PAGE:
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regular-article-logo Thursday, 20 June 2024

EU, Ukraine hold first summit since Russian invasion

Kyiv is hosting a key summit with the European Union as Ukrainian President Volodymyr Zelensky said he wants to start talks on his war-torn country's accession 'this year'

Published 03.02.23, 02:34 PM
European Commission President Ursula von der Leyen, Ukrainian President Volodymyr Zelenskyy and Prime Minister Denys Shmyhal hold the flags of the EU and Ukraine

European Commission President Ursula von der Leyen, Ukrainian President Volodymyr Zelenskyy and Prime Minister Denys Shmyhal hold the flags of the EU and Ukraine Deutsche Welle

Two top European Union officials, European Commission President Ursula von der Leyen and European Council President Charles Michel, lead a group of 15 EU commissioners to meet Ukrainian President Volodymyr Zelenskyy on Friday for an EU-Ukraine summit in Kyiv.

This is the first EU-Ukraine summit since the start of Russian aggression almost a year ago and also since the European Council granted Ukraine candidate country status in June 2022.

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Leaders are expected to discuss such issues as Ukraine's EU accession process and the bloc's response to Russia's war of aggression against Ukraine.

In a statement, the European Commission called the visit "a strong symbol of the Commission's support for Ukraine in the face of Russia's unprovoked and unjustified aggression."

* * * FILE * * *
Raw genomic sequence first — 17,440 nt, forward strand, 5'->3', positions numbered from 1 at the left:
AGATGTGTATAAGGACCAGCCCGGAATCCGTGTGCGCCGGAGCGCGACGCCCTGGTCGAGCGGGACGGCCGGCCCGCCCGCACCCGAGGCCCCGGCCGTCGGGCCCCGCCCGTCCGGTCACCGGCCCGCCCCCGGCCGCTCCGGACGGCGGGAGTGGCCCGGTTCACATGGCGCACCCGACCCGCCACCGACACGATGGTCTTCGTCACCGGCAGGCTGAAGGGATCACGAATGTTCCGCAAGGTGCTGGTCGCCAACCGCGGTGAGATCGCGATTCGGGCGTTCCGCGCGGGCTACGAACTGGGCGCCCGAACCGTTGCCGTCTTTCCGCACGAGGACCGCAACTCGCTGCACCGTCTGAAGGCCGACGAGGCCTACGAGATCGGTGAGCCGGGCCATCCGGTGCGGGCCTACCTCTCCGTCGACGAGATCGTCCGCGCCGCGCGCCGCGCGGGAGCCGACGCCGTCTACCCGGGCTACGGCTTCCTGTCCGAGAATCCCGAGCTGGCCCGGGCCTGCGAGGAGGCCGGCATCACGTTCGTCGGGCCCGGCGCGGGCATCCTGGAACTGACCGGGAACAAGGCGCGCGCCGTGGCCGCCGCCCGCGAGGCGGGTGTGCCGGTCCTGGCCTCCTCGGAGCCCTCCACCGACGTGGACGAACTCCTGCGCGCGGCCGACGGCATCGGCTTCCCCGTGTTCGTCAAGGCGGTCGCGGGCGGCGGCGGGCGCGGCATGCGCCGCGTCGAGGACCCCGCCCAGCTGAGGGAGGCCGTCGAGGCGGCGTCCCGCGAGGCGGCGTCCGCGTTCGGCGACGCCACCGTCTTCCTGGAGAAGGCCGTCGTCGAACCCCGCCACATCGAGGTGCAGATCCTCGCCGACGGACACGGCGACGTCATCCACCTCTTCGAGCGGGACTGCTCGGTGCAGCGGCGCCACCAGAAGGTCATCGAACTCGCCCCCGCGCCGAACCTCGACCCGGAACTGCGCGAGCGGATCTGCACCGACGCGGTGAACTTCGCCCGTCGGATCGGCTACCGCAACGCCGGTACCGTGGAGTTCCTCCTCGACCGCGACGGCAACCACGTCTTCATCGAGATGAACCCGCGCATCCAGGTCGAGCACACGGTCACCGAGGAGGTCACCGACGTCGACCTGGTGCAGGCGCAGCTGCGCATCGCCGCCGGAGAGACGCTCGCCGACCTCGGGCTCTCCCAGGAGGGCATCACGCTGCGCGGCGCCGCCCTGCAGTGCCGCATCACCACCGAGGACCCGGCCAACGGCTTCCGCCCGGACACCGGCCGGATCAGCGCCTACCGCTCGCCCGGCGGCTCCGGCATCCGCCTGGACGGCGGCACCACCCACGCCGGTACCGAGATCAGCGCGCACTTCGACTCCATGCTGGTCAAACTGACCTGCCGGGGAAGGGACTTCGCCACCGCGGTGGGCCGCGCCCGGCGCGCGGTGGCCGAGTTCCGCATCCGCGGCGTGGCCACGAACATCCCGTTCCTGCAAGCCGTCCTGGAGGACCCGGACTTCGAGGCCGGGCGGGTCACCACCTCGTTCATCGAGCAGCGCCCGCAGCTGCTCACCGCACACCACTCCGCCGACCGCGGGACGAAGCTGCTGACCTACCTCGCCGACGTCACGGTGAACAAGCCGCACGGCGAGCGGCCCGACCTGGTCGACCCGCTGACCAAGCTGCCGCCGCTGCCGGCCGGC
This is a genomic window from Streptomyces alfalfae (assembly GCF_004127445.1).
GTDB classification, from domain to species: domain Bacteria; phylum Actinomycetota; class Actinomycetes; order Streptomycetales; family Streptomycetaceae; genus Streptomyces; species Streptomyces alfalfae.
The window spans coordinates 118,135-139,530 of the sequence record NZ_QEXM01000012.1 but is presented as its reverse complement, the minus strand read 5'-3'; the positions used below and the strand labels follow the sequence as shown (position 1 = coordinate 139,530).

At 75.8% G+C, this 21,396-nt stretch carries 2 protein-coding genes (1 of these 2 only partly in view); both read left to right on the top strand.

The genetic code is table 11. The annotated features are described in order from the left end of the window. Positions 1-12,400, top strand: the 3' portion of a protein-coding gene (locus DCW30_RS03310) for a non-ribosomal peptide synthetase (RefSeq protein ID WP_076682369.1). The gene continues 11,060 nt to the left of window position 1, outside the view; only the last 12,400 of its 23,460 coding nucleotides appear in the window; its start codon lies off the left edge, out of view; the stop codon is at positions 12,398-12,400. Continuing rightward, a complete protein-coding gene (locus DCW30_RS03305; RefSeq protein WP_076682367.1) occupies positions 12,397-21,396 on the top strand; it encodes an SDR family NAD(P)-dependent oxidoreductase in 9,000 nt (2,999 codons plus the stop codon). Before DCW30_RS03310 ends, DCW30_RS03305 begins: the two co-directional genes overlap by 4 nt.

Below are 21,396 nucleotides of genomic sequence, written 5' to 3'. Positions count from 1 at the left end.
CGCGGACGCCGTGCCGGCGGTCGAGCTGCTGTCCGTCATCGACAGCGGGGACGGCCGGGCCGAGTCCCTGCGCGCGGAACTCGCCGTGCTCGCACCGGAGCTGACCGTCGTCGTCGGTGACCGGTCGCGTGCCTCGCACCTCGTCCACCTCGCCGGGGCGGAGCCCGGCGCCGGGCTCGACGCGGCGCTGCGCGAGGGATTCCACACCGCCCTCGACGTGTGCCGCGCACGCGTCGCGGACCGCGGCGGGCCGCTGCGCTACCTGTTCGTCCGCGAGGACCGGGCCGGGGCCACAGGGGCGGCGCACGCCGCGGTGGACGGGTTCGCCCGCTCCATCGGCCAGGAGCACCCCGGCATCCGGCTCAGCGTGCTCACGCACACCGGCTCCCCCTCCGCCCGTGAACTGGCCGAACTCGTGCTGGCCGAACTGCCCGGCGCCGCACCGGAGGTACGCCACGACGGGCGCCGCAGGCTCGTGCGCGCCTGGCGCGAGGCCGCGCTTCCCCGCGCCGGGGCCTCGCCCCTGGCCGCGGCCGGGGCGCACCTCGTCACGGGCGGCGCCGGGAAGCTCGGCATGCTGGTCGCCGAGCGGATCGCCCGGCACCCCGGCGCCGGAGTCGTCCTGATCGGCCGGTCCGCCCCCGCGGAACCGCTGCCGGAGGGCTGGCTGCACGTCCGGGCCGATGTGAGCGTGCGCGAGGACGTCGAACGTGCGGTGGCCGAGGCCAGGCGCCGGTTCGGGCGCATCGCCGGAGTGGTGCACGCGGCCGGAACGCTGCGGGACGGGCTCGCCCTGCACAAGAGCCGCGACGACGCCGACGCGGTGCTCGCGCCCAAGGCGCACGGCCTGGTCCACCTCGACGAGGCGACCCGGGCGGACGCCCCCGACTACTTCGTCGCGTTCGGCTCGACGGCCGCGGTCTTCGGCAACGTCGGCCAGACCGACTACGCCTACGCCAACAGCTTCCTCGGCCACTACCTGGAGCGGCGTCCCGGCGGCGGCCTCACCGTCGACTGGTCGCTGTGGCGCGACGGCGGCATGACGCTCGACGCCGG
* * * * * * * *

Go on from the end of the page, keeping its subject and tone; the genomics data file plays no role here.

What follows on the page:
Kyiv's peace and accountability initiatives will also be on the table, as will cooperation on issues of recovery, energy and global food security.

Ukraine aims to start accession talks

Von der Leyen arrived in Kyiv on Thursday along with other senior EU officials, including the EU's most senior diplomat, Josep Borrell, to highlight European support for Ukraine.

"I believe that Ukraine deserves to start negotiations on EU membership this year," Zelenskyy said Thursday after talks with von der Leyen. "Only together a strong Ukraine and a strong European Union can protect the life we value."

However, while the EU supports Ukraine and reforms there, it has declined to offer a fast track to membership while Ukraine is at war. EU officials have listed several entry requirements, from political and economic stability to passing various EU laws.

The process could take years. The last country to have joined the EU was Croatia in 2013, a decade after formally applying.

EU offers access to its market

The EU has called for more anti-corruption measures from Ukraine, saying it must build a credible track record over time. To this end, Zelenskyy recently announced investigations and the dismissal of some officials.

Von der Leyen tweeted that Ukraine was "taking notable steps forward to meet our recommendations, while at the same time fighting an invasion."

"We have never been closer," she said, noting that the EU was "working on extending tariff-free access to our market."

The EU will decide on further steps once Ukraine fulfils the conditions outlined in the European Commission's opinion on its EU membership application. As expected, the Commission will report on Ukraine's fulfilment of the conditions in spring 2023.

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